An improved method to determine orogastric tube insertion length in extremely low birth weight infants

L. Cordero, C. A. Nankervis, B. D. Coley, P. J. Giannone

Research output: Contribution to journalArticlepeer-review

4 Scopus citations

Abstract

Background: Traditionally, orogastric tube (OGt) insertion length is determined by nose-earlobe-xyphoid (NEX) measurement. Minimum insertion lengths have been proposed for prematures but not for extremely low birth weight (ELBW) infants. Objective: To determine minimum OGt insertion length for intragastric placement in ELBW infants using NEX measurements alone and NEX measurements in conjunction with a novel regression formula. Design/Methods: Retrospective phase (83 pts): Correct intragastric placements were identified and a regression formula for predicting insertion length was created. Prospective phase (50 pts): Nurses were instructed to use NEX measurements if they coincided within 1 cm with estimates from the regression formula (birth weight g × 0.004 + 9.44 = cm insertion length). In cases of discrepancy, measurements calculated by the formula were used. Results: Using NEX method alone, the first OGt placements were in the esophagus (6%) straight in the stomach (6%), reversed in the stomach (4%), in the duodenum (1%) and "correctly" placed diagonal in the stomach (83%). Using NEX measurement and the regression formula, OGt placements were diagonal in the stomach (96%), or straight in the stomach (4%), with none in the esophagus, reversed in the stomach or in the duodenum. The difference in correct placements by the two methods was significant. Conclusions: NEX measurements in conjunction with a minimum insertion length estimated from a formula should decrease the number of malpositioned OGt in ELBW infants.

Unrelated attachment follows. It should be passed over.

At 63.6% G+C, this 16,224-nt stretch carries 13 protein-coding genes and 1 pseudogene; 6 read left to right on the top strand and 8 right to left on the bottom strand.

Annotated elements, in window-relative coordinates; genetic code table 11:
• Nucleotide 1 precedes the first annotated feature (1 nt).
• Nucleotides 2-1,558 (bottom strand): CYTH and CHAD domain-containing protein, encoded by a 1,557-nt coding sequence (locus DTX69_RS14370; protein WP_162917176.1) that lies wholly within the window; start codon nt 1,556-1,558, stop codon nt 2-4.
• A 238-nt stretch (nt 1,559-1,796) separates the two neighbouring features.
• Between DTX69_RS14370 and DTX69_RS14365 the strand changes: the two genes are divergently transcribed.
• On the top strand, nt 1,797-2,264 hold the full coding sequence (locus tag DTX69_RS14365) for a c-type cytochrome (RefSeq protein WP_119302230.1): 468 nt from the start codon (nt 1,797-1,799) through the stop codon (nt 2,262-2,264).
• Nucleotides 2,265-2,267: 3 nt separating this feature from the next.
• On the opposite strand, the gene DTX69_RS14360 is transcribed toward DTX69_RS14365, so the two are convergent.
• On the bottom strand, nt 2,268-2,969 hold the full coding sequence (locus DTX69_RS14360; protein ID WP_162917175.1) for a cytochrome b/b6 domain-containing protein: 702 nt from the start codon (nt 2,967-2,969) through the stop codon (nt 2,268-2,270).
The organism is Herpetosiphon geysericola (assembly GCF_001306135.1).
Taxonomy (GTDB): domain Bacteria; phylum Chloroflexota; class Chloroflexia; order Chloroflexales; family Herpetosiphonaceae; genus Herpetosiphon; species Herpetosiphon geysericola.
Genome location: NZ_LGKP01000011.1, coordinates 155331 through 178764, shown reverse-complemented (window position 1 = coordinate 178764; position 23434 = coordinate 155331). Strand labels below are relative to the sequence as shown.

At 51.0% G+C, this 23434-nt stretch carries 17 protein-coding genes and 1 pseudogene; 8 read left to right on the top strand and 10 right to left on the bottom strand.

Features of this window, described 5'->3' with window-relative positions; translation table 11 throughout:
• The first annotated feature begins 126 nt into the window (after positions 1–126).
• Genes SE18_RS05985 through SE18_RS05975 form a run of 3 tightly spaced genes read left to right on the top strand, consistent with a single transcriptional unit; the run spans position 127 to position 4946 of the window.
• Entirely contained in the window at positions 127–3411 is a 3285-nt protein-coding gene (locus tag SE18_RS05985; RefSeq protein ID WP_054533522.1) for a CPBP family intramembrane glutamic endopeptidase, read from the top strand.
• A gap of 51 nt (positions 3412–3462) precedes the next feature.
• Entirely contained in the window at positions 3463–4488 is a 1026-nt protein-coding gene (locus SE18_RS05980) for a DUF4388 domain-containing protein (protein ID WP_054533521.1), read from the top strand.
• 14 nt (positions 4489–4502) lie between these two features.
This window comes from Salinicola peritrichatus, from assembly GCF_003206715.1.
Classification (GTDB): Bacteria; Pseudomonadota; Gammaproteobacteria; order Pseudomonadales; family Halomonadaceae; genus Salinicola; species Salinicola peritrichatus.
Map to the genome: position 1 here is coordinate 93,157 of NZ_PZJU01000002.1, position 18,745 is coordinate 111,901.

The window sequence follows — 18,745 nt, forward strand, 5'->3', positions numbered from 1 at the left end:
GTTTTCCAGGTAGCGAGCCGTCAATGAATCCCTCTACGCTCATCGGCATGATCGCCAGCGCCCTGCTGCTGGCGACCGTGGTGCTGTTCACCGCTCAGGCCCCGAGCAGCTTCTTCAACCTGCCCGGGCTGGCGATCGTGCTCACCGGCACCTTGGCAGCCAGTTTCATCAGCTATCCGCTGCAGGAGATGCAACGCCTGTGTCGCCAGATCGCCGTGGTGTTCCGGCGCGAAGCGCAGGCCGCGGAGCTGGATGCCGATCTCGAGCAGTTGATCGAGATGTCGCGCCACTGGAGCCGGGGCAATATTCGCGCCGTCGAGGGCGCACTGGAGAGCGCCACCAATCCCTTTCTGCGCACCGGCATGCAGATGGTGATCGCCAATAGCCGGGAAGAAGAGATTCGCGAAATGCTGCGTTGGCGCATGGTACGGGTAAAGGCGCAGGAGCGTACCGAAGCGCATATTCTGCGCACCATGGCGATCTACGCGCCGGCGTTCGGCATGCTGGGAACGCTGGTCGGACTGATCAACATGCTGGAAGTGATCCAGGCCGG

Original languageEnglish
Pages (from-to)9-13
Number of pages5
JournalJournal of Neonatal-Perinatal Medicine
Volume4
Issue number1
DOIs
StatePublished - 2011

Keywords

  • feeding tube
  • Orogastric
  • premature infants

ASJC Scopus subject areas

  • Pediatrics, Perinatology, and Child Health

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